https://www.essence.com/feature/serena-williams-essence-magazine-cover-story-september-2019/She’s one of the best athletes of all time, and her place in history has been cemented. What’s next for the wife, mom, entrepreneur, activist and fashion designer? Everything.
With one hand on her hip and the other cradling her chin, Serena Williams, dressed in a nondescript white tee and black leggings, has come in from the humidity and is standing in a photo studio near her south Florida home.
She’s surveying a rack of black-and-white statement pieces from Tom Ford to Caroline Herrera for her ESSENCE cover shoot. Like her 122 mph serves, her eyes dart back and forth from one design to another. “Ohhh, who’s that by?” asks Williams, and then without missing a beat: “Do you have anything from our collection?” She offers a slight smile, buoyed by the self-assurance that has won her 23 Grand Slam titles (her goal is 25). She’s clearly happy knowing her designs stack up against some of the biggest fashion houses in the world, not only in style but in purpose.
After investing in start-up companies for five years through Serena Ventures, the tennis champion decided she’d invest in her passion for fashion, design and empowering women by launching an independent ready-to-wear line, S by Serena. She explains that her clothes “represent women everywhere—indomitable mothers, daughters and sisters; resilient businesswomen and entrepreneurs; outsiders and underdogs; little girls with crazy dreams and unflinching women of color.”
On September 10, Williams’s New York Fashion Week presentation will culminate in a 24-hour shopping party. In the midst of planning her show, the wife and mom spoke with ESSENCE to talk about how she defines style, what she looks for in a good investment and why she’ll always speak up for herself and others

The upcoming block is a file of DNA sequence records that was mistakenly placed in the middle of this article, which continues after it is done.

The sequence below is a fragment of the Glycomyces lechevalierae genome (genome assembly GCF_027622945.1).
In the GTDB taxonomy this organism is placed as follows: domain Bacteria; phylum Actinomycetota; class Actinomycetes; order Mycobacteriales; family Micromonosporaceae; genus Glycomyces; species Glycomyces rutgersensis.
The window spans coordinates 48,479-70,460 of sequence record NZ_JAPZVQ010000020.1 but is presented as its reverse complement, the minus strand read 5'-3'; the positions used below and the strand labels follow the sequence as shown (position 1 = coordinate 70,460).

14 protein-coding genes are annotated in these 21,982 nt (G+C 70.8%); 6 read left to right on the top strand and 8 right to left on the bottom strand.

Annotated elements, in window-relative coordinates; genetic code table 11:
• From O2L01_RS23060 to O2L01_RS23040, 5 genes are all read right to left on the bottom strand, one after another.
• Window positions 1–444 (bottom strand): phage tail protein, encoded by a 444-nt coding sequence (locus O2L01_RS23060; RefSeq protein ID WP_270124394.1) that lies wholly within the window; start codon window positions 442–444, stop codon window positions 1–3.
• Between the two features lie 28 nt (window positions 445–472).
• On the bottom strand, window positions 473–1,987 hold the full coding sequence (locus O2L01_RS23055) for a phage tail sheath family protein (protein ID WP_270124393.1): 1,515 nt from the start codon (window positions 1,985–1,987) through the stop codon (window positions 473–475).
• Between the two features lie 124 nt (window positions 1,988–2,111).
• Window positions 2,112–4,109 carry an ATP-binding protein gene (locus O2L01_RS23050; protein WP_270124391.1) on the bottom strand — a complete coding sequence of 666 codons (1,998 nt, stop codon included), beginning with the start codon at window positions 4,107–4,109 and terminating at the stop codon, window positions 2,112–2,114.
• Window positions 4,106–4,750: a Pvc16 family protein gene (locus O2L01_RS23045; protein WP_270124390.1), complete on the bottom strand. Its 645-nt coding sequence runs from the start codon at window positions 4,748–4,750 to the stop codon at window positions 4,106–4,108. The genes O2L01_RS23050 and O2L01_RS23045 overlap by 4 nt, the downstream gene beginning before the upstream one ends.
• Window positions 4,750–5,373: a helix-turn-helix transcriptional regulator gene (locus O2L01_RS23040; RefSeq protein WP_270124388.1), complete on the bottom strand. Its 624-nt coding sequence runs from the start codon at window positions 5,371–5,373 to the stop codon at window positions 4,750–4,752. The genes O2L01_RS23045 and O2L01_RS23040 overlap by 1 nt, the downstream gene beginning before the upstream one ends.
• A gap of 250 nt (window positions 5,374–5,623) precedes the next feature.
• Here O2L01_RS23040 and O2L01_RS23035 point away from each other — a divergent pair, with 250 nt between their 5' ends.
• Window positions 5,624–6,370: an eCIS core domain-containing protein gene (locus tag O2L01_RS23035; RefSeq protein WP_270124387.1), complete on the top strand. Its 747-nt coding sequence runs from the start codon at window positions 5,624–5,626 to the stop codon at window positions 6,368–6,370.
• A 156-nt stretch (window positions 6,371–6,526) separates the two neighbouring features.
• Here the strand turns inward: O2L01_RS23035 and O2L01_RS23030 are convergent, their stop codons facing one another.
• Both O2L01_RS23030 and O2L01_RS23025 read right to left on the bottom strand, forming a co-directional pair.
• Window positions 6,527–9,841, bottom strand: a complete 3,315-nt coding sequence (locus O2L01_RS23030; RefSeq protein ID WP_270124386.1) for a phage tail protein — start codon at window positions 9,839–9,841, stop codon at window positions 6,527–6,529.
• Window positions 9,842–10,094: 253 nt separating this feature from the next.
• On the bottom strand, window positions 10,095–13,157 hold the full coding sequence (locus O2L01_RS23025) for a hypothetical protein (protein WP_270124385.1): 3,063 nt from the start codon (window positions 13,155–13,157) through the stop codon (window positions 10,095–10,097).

ESSENCE: Let’s jump right into fashion. I’m curious about the pieces you were connecting with at the photoshoot—for example, the Monique Lhuiller cape. What’s the first thing you look for in a piece you’ll wear or that you’ll design for your S by Serena collection?
SERENA WILLIAMS: Wow. I love fashion, obviously. It has to connect to me, first of all. I like things that are unusual, but also a little classic. It depends: It could be a crazy pop of color, and it’ll totally get me excited. Or it could be something fresh I haven’t seen before. Honestly, I can go in any direction. Just depends on how I feel.
ESSENCE: Do you find your fashion has changed since you became a mom? I’ll be honest. After I had my daughter I had to tell myself to stop wearing yoga pants.
WILLIAMS: The thing is, during my pregnancy, I always made sure I was dressed up, or I wore heels and it would kill me. But I would just wear the heels and then I would take them off at the restaurant or wherever we would go. Then I’d put them back on. I had to be fabulous. There’s even a picture of the day before I had the baby. We went out to eat and I had on my blue outfit and I was like, I’m going to try to be stylish this whole pregnancy. I tried, but afterward, it was a little bit of a letdown, definitely more so than during. We deserve a letdown, but we also deserve an upgrade.
ESSENCE: I’ve read that when you were building your fashion company, you decided to invest in yourself as an entrepreneur. What has been the joy in doing that?
WILLIAMS: Knowing that you only fail if you fail to try. My biggest joy is that I know that I’m doing something that I’ve always wanted to do, that I always dreamed of doing. I went to fashion school back in the early 2000s. This didn’t just pop up for me. It’s something I’ve literally been doing and designing for my whole life. I’d never had an opportunity to have a meaningful partnership where I could be more creative and have a more global reach. But I decided that since I couldn’t find that partner, I just needed to do it on my own. Because when you invest in yourself, it helps your confidence, and you’ll know forever that whether you make it or not, you stepped up to the plate. And that’s what I’ve done my whole career. Not everyone believed in me in the beginning, but I stepped up to the plate, and it’s been working out. We have wonderful feedback, and we’re learning, and we’re growing. That’s key.
ESSENCE: You’ve already broken so many barriers in tennis—whether it’s earning your 23rd Grand Slam, winning the Australian Open while you were pregnant, coming back to the game and winning after a difficult childbirth. Also, you’re running a fashion brand; you’re an entrepreneur. You really represent freedom. But what does freedom mean to you?